This AA Battery Sucks Power Right Out Of The Air

This AA Battery Sucks Power Right Out Of The Air

After covering CES for 10 years, nothing I’ve seen at the show has me as excited about the future as Ossia’s wireless charging technology. The company’s developed a way to deliver power to your gadgets the same way internet is delivered by wi-fi, and one of the first real-world applications of the tech is a AA battery that may never need replacing.

This AA Battery Sucks Power Right Out Of The Air

We first had a demo of Ossia’a Cota wireless power technology at CES 2016 with an iPhone, wrapped in a special case, that was able to charge in mid-air thanks to a nearby wireless power transmitter that looked like a glowing blue trashcan.

A gross simplification of Ossia’s Cota over-the-air charging technology, which is explained in more detail here, is that the transmitter broadcasts a directed and concentrated RF signal towards a given device in a room, which is absorbed by the gadget’s own RF antennas inside, and turned into usable power. If that device doesn’t have a Cota RF antenna inside it, as no gadgets on the market currently do, you’d need to use a bulky case on a smartphone, for example, to make it compatible with wireless power.

Unfortunately, when you look at how long it took a company like Apple to embrace and include induction charging on the latest iPhone, it’s going to be a long time before a technology like Ossia’s wireless power will be incorporated into devices by OEM manufacturers, freeing us all from charging cables.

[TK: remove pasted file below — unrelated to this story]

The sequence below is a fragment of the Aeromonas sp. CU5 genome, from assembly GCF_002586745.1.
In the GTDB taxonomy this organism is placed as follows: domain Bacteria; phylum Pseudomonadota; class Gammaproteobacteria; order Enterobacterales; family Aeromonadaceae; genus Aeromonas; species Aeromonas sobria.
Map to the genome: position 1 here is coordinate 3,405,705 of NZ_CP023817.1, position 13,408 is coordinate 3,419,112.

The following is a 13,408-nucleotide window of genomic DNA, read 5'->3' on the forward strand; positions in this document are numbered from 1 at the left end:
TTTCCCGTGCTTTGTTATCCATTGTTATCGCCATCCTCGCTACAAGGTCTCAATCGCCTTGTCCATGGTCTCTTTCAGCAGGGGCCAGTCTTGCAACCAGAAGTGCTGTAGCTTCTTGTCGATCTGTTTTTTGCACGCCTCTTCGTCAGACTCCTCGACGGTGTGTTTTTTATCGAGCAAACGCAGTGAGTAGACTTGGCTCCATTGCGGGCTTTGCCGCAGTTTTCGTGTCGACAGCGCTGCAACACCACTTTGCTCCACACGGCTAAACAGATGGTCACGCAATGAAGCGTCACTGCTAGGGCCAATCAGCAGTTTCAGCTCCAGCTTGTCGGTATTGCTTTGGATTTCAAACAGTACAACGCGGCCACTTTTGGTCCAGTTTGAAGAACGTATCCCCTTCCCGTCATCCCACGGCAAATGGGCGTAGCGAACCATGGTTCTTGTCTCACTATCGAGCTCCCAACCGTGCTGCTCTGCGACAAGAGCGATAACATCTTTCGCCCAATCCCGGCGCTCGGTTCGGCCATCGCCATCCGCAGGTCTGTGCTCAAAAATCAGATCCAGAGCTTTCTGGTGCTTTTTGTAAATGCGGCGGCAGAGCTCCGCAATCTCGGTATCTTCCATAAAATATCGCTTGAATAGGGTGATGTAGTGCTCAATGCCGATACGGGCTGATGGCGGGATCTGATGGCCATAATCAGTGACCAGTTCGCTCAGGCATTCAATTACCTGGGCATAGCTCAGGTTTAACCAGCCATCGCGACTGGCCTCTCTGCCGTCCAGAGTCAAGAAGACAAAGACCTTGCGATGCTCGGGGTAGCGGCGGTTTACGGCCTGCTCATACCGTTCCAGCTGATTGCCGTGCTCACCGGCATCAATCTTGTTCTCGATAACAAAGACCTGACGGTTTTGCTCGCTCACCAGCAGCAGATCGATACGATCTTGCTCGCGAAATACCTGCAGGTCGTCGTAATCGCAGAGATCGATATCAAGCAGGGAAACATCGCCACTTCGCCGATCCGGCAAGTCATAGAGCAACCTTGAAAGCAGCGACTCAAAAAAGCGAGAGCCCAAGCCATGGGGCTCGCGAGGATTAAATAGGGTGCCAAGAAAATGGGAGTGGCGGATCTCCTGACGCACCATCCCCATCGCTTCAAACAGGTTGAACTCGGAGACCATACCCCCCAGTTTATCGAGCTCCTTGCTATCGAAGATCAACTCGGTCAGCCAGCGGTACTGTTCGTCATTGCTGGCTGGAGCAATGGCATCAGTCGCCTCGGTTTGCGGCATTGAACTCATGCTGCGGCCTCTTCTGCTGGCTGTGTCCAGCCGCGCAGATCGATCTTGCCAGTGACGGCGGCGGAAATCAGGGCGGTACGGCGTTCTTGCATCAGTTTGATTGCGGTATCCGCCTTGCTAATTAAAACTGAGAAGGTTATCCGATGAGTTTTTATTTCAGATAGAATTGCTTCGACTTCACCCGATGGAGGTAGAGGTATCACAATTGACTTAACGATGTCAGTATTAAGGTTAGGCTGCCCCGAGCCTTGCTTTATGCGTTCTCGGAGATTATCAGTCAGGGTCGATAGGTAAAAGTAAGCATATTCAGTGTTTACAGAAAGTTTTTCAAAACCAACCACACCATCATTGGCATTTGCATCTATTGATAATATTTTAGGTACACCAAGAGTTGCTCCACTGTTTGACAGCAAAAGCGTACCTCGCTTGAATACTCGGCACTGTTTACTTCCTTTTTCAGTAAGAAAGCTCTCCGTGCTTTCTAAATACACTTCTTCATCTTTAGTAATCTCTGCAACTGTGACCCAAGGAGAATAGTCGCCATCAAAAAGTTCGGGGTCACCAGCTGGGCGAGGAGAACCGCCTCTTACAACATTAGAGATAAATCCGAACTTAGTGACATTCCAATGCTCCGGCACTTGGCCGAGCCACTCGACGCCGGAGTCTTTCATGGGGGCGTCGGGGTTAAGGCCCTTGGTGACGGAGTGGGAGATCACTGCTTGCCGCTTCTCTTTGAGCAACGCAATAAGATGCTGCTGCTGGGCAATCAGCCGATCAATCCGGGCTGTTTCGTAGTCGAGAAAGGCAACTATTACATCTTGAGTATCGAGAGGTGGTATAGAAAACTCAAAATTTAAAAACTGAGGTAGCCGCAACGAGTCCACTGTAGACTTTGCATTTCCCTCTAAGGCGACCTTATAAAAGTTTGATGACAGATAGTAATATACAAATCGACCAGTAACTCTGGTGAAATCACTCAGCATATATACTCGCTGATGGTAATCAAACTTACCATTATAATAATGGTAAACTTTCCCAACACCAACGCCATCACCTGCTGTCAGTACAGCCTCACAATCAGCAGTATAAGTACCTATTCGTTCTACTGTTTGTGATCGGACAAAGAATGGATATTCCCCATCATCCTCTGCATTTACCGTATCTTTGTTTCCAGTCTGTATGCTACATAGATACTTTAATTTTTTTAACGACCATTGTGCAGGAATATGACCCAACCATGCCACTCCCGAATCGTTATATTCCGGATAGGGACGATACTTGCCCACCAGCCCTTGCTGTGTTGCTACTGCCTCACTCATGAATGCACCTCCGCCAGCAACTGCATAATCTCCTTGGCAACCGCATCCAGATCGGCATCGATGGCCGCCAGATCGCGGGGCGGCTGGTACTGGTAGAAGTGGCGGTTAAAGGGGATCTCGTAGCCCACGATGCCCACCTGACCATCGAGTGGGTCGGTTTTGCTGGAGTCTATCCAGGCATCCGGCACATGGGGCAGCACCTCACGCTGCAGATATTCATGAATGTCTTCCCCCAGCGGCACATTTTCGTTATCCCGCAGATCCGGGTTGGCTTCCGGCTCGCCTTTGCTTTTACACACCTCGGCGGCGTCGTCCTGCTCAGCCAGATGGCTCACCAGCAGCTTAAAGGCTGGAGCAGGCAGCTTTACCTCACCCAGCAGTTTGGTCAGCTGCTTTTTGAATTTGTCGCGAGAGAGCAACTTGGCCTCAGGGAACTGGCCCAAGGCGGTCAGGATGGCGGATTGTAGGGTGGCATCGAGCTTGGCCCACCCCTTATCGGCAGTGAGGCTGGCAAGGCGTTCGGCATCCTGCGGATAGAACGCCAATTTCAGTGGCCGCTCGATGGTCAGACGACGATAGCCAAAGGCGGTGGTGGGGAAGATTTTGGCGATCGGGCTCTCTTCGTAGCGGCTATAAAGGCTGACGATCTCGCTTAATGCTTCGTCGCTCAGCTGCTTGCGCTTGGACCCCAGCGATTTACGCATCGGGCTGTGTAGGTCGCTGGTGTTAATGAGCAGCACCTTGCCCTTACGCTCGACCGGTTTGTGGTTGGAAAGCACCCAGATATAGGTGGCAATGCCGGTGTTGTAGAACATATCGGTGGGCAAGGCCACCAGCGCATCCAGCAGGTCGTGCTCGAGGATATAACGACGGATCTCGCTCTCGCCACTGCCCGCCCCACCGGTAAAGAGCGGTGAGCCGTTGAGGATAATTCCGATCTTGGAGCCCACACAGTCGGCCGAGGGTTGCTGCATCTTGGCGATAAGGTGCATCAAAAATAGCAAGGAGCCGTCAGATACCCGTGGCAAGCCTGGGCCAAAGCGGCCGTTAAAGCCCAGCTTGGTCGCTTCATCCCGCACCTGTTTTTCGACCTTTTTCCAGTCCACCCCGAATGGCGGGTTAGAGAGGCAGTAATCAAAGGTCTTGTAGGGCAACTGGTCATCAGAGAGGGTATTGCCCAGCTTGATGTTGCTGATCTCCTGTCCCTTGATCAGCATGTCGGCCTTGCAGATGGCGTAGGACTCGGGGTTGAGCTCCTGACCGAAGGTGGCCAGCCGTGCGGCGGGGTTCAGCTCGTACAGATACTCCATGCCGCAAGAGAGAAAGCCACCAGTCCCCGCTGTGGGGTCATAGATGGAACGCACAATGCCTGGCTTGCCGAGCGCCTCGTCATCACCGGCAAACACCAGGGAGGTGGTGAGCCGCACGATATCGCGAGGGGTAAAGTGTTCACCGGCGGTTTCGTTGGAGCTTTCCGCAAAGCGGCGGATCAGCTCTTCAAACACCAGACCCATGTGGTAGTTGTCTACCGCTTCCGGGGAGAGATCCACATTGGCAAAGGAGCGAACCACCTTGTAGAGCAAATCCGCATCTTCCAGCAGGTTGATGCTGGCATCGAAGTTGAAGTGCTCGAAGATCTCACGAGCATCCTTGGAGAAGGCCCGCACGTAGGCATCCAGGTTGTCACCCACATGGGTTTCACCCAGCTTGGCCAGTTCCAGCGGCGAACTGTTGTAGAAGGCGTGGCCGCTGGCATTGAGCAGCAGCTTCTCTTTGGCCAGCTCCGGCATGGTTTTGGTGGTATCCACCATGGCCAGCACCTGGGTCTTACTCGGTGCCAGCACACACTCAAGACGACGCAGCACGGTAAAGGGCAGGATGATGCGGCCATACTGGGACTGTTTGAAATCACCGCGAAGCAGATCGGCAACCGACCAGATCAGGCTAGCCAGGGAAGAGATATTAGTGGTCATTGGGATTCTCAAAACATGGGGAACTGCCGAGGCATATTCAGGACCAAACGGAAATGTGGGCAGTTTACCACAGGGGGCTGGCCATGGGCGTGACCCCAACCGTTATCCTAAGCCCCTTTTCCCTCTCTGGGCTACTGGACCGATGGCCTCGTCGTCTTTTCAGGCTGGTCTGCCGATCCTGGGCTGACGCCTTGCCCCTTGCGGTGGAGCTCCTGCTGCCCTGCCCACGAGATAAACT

This AA Battery Sucks Power Right Out Of The Air

But that’s where the Cota Forever Battery enters the picture. Featuring the exact same size, form factor, and power output of a traditional AA battery, it can be inserted into a battery-powered device to instantly and easily make it compatible with Cota wireless power transmitters. Imagine never have to change the batteries in your TV remotes ever again, or not having to stay on top of countless IOT devices in your home that are constantly demanding a charge.

Putting the Cota technology into a AA battery, which is technology even your grandparents’ grandparents are familiar with, is a clever way to help improve adoption of this tech. But the unfortunate reality is that it’s still going to be quite a few years before you’ll be able to upgrade your home, and all of your gadgets, with wireless power.

Since CES 2016, the Cota transmitters have been reduced in size to non-descript panels you can hide on the ceiling or on a wall, but Ossia doesn’t sell them to consumers yet. The early adopters of this technology will most likely be those with commercial applications in mind, like stores and factories, before you’ll see it showing up in homes. And device-makers aren’t going to even start considering incorporating wireless power technology until the transmitters are more ubiquitous. The Cota Forever Battery will undoubtedly help expedite the rollout of wireless power, but it’s still a long ways off.

The future just needs to hurry up and get here already.

Correction: This article originally claimed that the Cota system delivered wireless power only with a line of sight. It doesn’t need line of sight.

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